Wednesday, May 1, 2013

The Book: Steve Fischer, When the Mob Ran Vegas: Stories of Money, Mayhem and Murder (Berkline Press, 2005)

Why: An engaging look at the dark side of the entrepreneurial spirit.

My copy of Webster’s defines “entrepreneur” as “one who organizes, manages, and assumes the risks of a business or enterprise.” My colleagues and I are accustomed to using the term to apply to someone who is effecting a positive result—someone who plays by the rules while developing new and innovative products or offering improved services that redound not only to the entrepreneur’s own interests, but also in some way (or perhaps it’s better to say more or less) to the public good as well.

But take another look at the dictionary definition. It is, in and of itself, morally neutral. This was brought home to me by one of the good guys (I’m looking at you, Damon), with whom I escaped from a lackluster legal seminar one afternoon to visit the National Museum of Organized Crime & Law Enforcement (better known as the Mob Museum) in Las Vegas.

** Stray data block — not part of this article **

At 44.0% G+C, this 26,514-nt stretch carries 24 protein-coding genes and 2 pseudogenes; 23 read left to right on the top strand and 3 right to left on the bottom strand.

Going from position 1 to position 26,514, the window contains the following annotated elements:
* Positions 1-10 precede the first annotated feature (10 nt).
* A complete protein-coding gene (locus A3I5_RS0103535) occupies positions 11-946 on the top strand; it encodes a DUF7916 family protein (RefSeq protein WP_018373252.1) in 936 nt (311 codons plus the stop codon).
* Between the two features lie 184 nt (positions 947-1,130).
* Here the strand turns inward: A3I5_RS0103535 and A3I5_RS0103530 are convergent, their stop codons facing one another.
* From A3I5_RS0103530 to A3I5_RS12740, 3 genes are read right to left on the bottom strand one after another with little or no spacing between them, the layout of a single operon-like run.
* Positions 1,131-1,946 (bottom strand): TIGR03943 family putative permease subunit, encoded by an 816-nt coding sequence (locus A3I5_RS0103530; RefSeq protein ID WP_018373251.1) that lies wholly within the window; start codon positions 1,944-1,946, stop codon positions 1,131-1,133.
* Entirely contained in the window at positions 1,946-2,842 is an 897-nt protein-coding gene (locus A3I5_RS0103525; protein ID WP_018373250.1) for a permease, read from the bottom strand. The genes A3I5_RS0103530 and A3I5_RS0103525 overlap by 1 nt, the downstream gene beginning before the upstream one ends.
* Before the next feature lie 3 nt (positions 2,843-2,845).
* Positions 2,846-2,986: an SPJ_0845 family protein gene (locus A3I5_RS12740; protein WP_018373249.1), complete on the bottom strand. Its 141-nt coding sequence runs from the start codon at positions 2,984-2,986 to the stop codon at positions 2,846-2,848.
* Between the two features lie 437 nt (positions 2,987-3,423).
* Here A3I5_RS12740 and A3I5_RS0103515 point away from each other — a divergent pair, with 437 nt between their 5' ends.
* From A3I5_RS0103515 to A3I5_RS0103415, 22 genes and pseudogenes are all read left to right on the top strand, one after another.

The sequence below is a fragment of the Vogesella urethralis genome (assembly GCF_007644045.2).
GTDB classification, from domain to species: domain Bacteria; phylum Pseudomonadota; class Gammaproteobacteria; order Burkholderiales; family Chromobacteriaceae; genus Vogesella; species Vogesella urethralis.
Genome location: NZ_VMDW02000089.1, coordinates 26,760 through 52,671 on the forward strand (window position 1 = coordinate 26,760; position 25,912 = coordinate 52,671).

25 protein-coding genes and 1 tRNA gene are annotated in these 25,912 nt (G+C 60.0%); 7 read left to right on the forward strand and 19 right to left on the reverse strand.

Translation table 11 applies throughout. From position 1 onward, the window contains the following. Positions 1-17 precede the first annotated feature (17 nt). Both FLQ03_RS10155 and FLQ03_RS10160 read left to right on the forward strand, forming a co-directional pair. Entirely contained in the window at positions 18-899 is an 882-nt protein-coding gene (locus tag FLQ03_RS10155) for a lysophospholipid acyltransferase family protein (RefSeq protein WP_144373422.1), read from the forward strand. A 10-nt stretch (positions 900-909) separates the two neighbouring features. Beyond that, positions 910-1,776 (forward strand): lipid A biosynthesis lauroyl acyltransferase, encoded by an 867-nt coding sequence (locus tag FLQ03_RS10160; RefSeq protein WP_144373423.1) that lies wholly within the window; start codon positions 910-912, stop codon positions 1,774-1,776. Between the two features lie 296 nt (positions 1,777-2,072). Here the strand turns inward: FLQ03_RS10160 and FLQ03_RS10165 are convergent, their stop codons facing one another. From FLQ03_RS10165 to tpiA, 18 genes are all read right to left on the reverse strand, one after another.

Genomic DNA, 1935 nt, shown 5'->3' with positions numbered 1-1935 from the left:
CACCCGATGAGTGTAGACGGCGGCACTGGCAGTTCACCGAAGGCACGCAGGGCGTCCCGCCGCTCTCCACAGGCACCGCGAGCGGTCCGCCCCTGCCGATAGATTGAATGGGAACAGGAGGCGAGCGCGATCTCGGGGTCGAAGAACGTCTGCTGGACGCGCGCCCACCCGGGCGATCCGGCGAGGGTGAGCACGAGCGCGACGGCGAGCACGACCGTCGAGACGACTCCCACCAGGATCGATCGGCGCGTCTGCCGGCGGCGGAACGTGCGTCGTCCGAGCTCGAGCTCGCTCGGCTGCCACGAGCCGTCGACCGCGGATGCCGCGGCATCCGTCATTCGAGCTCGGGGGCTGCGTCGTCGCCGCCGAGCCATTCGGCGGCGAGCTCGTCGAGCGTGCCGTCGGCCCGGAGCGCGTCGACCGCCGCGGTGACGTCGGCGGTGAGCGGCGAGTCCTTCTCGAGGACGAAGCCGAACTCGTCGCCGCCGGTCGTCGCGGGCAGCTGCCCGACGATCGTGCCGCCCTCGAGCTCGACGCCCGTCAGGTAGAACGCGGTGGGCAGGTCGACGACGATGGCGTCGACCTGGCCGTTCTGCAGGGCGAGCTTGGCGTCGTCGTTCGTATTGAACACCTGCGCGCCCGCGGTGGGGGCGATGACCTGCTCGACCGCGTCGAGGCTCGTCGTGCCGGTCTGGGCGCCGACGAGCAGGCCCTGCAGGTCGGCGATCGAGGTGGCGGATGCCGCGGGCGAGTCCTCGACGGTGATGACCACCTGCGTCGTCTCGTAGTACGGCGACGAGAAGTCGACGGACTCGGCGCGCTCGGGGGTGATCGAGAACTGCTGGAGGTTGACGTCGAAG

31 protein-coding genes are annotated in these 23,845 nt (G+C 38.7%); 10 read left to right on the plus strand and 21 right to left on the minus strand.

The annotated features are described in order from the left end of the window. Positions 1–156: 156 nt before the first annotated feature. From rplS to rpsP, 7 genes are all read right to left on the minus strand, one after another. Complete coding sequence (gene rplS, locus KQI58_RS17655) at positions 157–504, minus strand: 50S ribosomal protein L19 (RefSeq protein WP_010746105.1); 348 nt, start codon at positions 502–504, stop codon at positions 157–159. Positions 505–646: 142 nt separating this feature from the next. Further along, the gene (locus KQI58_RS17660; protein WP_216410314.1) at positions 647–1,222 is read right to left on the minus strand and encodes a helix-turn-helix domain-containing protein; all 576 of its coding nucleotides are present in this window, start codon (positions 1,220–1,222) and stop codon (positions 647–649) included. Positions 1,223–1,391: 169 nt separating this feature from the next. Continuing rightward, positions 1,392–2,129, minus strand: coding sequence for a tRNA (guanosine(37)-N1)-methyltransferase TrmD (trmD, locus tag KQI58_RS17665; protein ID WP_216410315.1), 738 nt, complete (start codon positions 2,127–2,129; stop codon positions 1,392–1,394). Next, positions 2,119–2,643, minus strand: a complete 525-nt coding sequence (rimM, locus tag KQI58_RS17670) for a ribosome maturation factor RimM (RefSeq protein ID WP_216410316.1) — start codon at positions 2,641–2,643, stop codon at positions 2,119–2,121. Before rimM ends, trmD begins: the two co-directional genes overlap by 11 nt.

The museum itself was a bit of a disappointment, but my friend suggested I read When the Mob Ran Vegas, and he helpfully passed along his own copy (autographed!). It proved a most illuminating read about entrepreneurism on the dark side. It is, in essence, a collection of stories about the people who built Las Vegas not as we now know it, but in an early, darker manifestation. Many of these people are famous (and infamous), most are now dead, but all contributed to creating an adult playground in the midst of a desert.

For me, though, this book is most notable for the arcane facts that I’m sure will someday, somehow, be useful for me to know. For example, I learned that “4,000 quarters is $1,000 and weighs exactly 10 pounds.” Of course, I knew the first part of that and, in case it isn’t obvious from all of my prior posts, I wasn’t even a math major. But the second half must be worth remembering, right?

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